SM: Of course it's fourteen months that I'll never get back. But there are other Republican prisoners in Maghaberry and they're now entering their third and fourth year of imprisonment without facing trial. Like this policy of internment by remand. It's been cleverly designed to remove Republicans from their communities and families while at the same time the PSNI and the British judicial system can use the excuse that the victim went through “due process” as they call it. We've been saying since the day I was arrested back in 2012 that there was no basis for those charges. And that remains the fact today - that there never was a case. And you made a very important point, John. This was designed to remove me from the streets because of the political work that I was doing and because of the alternative socialist, Republican position that we were promoting rather than the position the Constitutional Nationalists approached. So our politics - that's what the PSNI had an issue with - was our politics. And they sought to remove me from the streets to try and deter others from doing the same thing that we were doing. And you're exactly right to say that.

JM: Stephen, the other part of the strategy now...we've been covering The Troubles on WBAI for over thirty years, and part of the strategy – when someone got out of prison - we were able to interview them. The British have now instituted a policy that part of the stipulation of you getting out of prison – not you but other people like Marian Price – that they're not allowed to speak to the media or they would revoke their licence. What is good about you is that you got out and you were found innocent so we can interview you and ask you: What are the conditions like in the prison?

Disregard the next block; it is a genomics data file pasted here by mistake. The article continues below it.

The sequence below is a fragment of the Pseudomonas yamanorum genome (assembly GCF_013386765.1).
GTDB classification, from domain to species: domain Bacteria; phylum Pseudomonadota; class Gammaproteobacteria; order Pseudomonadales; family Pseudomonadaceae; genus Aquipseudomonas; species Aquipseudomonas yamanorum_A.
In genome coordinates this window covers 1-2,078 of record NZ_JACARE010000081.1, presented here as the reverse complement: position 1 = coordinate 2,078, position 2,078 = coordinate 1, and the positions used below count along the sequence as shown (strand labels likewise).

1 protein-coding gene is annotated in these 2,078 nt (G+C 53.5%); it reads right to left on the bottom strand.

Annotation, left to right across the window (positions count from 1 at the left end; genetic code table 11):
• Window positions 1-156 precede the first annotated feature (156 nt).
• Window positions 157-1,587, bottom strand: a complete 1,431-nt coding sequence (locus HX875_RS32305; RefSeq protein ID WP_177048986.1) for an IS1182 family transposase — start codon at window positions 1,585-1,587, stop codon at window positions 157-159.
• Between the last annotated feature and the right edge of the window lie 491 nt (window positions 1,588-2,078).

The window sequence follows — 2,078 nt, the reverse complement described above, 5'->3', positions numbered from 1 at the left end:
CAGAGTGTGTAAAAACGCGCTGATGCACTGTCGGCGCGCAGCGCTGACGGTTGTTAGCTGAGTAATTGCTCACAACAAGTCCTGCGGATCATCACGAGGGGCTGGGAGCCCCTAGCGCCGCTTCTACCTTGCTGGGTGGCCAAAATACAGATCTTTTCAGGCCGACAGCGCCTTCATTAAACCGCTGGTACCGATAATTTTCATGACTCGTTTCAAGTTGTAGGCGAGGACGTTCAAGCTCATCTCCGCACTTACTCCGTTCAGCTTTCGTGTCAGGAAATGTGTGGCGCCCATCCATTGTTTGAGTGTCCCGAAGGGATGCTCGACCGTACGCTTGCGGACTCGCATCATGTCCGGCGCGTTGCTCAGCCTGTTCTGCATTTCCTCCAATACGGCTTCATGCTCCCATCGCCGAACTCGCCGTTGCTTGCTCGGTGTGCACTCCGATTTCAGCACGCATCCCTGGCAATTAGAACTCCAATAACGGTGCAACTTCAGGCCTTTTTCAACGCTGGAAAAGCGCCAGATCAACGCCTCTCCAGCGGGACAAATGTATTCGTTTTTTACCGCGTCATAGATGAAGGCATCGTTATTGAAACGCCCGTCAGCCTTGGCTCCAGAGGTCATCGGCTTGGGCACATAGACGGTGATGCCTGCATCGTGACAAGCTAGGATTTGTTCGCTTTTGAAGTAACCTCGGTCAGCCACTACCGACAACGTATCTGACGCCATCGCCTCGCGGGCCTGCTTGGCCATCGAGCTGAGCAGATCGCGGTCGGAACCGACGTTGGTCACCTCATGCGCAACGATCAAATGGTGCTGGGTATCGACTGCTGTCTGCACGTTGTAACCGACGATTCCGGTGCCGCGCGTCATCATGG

SM: Well, you know in Maghaberry it's a very restrictive regime that's in place. There's a number of issues there that still aren't resolved. You've got issues such as controlled movement. You've got issues such as forced strip searching. You've got isolation of Republican prisoners where some prisoners have been held in isolation, by themselves, for a number of years now. That amounts to nothing more than psychological torture. The conditions there still need to be addressed and the prison administration still need to make changes to the regime that they have in place.

SB: Stephen, éirígí is committed to a non-violent political campaign but you have refused to condemn any Republican who may feel forced to carry out any kind of armed actions.

SM: Yeah, we all know that...sorry, go ahead Sandy.

SB: Why, when you're committed to a non-violent campaign, why is it that you don't condemn anybody else?

SM: Forty years of political condemnation hasn't achieved anything so we're not going to jump on the bandwagon now – it's pointless. Taking part in political condemnation doesn't make any sense. So we're not going to engage ourselves in that. We're not going to jump on the bandwagon of political condemnation.

SB: That was Stephen Murney from éirígí. Stephen, thank you very much for coming on and congratulations for finally being acquitted and set free after fourteen months in prison! So again, thank you very much.

SM: Thanks for having me on the show. Thanks for having me.

(ends 1:35 PM EST)